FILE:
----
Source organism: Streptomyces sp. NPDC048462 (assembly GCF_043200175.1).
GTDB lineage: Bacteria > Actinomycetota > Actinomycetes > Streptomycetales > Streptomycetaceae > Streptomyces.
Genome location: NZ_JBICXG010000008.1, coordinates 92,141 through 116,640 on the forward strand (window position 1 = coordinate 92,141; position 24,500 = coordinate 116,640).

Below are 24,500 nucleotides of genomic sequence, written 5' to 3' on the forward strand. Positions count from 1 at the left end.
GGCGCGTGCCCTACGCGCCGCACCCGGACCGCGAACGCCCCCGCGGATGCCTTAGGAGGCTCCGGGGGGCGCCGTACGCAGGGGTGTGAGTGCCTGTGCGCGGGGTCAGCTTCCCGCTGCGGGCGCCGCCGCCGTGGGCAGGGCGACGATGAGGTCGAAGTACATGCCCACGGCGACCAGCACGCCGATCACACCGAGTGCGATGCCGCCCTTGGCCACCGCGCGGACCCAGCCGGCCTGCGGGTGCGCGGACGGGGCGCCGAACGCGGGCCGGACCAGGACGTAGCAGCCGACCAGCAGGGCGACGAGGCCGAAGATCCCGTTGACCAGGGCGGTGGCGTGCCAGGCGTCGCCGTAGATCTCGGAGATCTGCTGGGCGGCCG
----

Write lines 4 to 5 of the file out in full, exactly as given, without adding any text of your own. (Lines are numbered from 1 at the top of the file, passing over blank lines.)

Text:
Below are 24,500 nucleotides of genomic sequence, written 5' to 3' on the forward strand. Positions count from 1 at the left end.
GGCGCGTGCCCTACGCGCCGCACCCGGACCGCGAACGCCCCCGCGGATGCCTTAGGAGGCTCCGGGGGGCGCCGTACGCAGGGGTGTGAGTGCCTGTGCGCGGGGTCAGCTTCCCGCTGCGGGCGCCGCCGCCGTGGGCAGGGCGACGATGAGGTCGAAGTACATGCCCACGGCGACCAGCACGCCGATCACACCGAGTGCGATGCCGCCCTTGGCCACCGCGCGGACCCAGCCGGCCTGCGGGTGCGCGGACGGGGCGCCGAACGCGGGCCGGACCAGGACGTAGCAGCCGACCAGCAGGGCGACGAGGCCGAAGATCCCGTTGACCAGGGCGGTGGCGTGCCAGGCGTCGCCGTAGATCTCGGAGATCTGCTGGGCGGCCG